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Setting-up The Tourism Development Directorate


Within the framework of attaining further service,social, and economic benefits from the tourism sites, the Tourism Ministry recently established the Ttourism Development Directorate with the purpose of making contacts with the concerned sides whose task is making tourism development plans in general, and drawing the plan of local and regional development  in particular.

 In cooperation with experts from the culture ministry and the archaeology directorate,

The tourism development directorate worked out a draft law on setting-up the general commission of the culture heritage. The draft law aims at administrating, circulating and investing the archeological sites as well as observing the traditional crafts.

Due to the current crisis Syria is witnessing the tourism development directorate participated in preparing a study on the armed terrorist groups' acts of destroying the museums and the archeological sites.

The tourism development directorate exerted every possible efforts with the purpose of encouraging the people and the local society to be steadfast in protecting Syria's heritage and the archeological sites against the terrorists groups savage aggression.

The tourism development directorate is currently discussing plans of promoting the situation of  traditional crafts as well as means of increasing their activities in the tourism development sites.These plans aim at creating more job opportunities, attaining economic benefits for the local citizens as well as highlighting the deep-rooted of Syria's archeological sites.


Tell Ramad,Understanding the origin of agriculture

Tell Ramad is a prehistoric, Neolithic tell at the foot of Mount Hermon, about 20 kilometres (12 mi) southwest of Damascus. The tell was the site of a small village of 2 hectares (220,000 sq ft), which was first settled in the late eighth millennium.

The tell was discovered by French customs officers, M. Compant and Lieutenant Potut. Laurisson Ward visited Tell Ramad again in 1939 and collected material from the surface, now in the Peabody Museum. Tell Ramad lay somewhat forgotten until it was rediscovered by W.J. van Liere and Henri de Contenson, the latter leading excavations in 8 seasons between 1963 and 1973.

Notable features from the earliest stage include a number of 3–4 metre diameter, lime-plaster floored, clay lined oval pits with ovens & clay bins that were suggested to have been used as houses. There was nothing to suggest a break in occupation between level I and II of the site. Burial customs appear to have been unchanged between the two periods. Burials were mostly done in communal graves, with little deposits of grave goods. Different flint tools were found at the site in both periods, including sickles and arrowheads.

Tell Ramad is notable as one of the few sites fundamental to our understanding of the origin of agriculture with finds including various types of domesticated wheat and barley. Emmer wheat is an important characteristic of Basin sites in this area, where it is thought to have been introduced. Wild plant foods include pistachios, almonds, figs and wild pears. The mammal fauna from level I at Tell Ramad shows that both sheep and goats were fully and simultaneously domesticated at the site, although the sheep-to-goat ratio is more than 3 to 1.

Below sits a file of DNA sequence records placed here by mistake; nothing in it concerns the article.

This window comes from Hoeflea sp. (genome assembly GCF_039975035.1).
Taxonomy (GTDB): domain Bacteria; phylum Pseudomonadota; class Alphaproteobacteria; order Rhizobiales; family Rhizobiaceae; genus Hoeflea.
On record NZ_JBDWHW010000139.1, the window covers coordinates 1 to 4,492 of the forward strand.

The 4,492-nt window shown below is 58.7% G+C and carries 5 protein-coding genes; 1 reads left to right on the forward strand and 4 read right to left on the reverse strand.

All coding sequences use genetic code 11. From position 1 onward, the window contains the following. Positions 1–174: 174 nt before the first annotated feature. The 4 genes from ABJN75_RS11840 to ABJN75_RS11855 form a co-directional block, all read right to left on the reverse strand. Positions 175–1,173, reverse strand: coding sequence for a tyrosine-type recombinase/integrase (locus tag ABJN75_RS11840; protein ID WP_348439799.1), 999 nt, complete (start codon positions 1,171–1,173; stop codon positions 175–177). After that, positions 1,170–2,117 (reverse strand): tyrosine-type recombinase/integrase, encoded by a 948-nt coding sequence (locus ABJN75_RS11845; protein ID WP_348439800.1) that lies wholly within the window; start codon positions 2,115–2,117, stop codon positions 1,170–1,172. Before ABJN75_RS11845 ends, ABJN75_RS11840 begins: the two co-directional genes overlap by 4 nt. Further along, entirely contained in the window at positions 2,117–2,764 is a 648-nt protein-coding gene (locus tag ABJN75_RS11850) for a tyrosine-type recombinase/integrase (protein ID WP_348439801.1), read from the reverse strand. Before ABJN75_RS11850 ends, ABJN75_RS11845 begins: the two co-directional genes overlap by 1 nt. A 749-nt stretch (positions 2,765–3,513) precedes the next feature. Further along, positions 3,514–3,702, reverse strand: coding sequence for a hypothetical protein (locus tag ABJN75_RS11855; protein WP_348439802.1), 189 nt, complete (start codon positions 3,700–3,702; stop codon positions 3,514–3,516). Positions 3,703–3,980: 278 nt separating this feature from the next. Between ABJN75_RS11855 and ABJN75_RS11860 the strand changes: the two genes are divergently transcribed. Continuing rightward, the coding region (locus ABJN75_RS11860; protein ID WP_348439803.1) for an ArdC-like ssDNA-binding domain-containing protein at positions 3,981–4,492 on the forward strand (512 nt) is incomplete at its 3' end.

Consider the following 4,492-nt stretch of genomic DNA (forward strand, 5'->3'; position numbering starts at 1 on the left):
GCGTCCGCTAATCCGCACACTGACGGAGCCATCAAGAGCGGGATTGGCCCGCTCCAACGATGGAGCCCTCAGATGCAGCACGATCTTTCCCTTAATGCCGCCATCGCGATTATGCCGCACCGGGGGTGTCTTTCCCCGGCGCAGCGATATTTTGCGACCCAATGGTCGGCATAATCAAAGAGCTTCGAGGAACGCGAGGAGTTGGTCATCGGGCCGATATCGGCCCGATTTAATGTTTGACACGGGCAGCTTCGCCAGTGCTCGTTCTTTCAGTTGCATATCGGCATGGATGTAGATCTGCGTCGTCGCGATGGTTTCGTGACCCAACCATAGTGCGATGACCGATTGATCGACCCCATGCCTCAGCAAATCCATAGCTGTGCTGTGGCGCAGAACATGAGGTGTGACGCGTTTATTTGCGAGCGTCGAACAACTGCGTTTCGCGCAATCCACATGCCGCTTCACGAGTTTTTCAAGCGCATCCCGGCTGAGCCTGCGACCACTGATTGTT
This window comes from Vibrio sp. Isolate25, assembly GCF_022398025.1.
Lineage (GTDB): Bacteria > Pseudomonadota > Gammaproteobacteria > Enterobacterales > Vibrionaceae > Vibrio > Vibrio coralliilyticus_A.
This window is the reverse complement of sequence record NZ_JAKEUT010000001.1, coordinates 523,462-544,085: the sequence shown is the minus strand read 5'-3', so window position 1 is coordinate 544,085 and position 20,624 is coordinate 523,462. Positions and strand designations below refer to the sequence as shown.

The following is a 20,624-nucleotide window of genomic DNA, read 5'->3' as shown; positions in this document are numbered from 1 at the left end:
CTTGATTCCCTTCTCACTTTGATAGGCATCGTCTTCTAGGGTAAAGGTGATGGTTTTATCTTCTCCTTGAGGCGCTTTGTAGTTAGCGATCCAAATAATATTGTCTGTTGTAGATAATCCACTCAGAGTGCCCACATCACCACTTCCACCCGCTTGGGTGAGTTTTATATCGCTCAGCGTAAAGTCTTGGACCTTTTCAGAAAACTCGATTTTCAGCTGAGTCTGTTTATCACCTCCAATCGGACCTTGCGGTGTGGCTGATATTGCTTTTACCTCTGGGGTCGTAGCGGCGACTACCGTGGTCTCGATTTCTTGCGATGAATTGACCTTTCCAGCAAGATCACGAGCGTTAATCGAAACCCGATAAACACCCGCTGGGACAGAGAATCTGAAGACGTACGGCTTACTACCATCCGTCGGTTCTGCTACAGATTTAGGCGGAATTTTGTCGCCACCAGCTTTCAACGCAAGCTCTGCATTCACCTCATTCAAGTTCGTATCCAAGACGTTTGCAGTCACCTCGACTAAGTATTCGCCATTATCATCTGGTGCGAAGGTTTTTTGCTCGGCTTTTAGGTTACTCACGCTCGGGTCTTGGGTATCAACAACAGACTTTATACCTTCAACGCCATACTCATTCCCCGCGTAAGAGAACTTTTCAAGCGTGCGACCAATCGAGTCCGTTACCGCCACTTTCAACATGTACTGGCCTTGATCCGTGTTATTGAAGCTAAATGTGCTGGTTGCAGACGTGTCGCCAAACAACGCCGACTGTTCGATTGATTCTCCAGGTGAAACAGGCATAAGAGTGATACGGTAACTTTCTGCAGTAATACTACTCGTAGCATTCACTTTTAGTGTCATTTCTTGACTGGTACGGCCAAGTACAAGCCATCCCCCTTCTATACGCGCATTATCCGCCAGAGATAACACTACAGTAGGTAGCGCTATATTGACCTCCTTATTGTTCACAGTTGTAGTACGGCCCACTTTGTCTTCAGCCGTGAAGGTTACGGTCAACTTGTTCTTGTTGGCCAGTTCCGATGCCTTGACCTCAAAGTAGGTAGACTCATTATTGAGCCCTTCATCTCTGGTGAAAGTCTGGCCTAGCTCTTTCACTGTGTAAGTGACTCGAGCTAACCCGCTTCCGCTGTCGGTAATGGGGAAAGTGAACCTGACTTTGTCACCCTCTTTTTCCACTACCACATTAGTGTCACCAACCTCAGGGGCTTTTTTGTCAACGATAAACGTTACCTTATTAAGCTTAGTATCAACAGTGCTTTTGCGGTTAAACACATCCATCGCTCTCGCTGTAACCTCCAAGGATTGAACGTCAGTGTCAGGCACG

Maysa Wassouf


Lattakia,Most Popular Tourist Destination

 Latakia,the beautiful coastal city of Syria, is one of the popular places in Syria that draws a large number of admirers from all across the globe. It is the main sea port of Syria on the Mediterranean. Latakia is a historical city that comprises one of the most popular tourist destinations in Syria. Latakia,  is one place that you should not miss under any circumstances. Latakia lies in the state of Syria and therefore it is well connected by all the major means of transport. Following are some of the interesting information about Latakia.

Latakia is located at 186 kilometers southwest of Aleppo. If you are traveling from the Syrian capital of Damascus, you need to travel 348 kilometers northwest. The city was and continues to be one of the most important cities in Syria. The first record of human settlement in the city dates back to the 1000 BC. In the wake of the Great conquest of Alexander, the city of Latakia rose to prominence. It was during this period that the city was renamed in honor of Loadicea, the mother of Seleucus I Nicator, the general of Alexander the Great.

During the 2nd century AD, Latakia was declared the capital of the country for a very short period by Septimius Severus. The city later developed into an important port and the main supplier of wine. The devastating earthquakes in 494 and 555 damaged the city and was rebuilt by Justinian. The Arab army invaded Latakia in 638 AD while the Crusaders recaptured the city in 1097. Saladin became the ruler of Latakia in 1188 AD.

The ruins of the ancient city are one of the most popular attractions in Latakia. Other than these remnants, there are a number of attractions that pull hoards of travelers to the city. The extensive sea shore present the vacationers with a number of spectacular beaches, distinguished by soft sand and unpolluted sea. The museum in Latakia is one of the major Latakia attractions. You can also opt for shopping a variety of things like pottery, glassware, clay tablets from nearby Ugarit.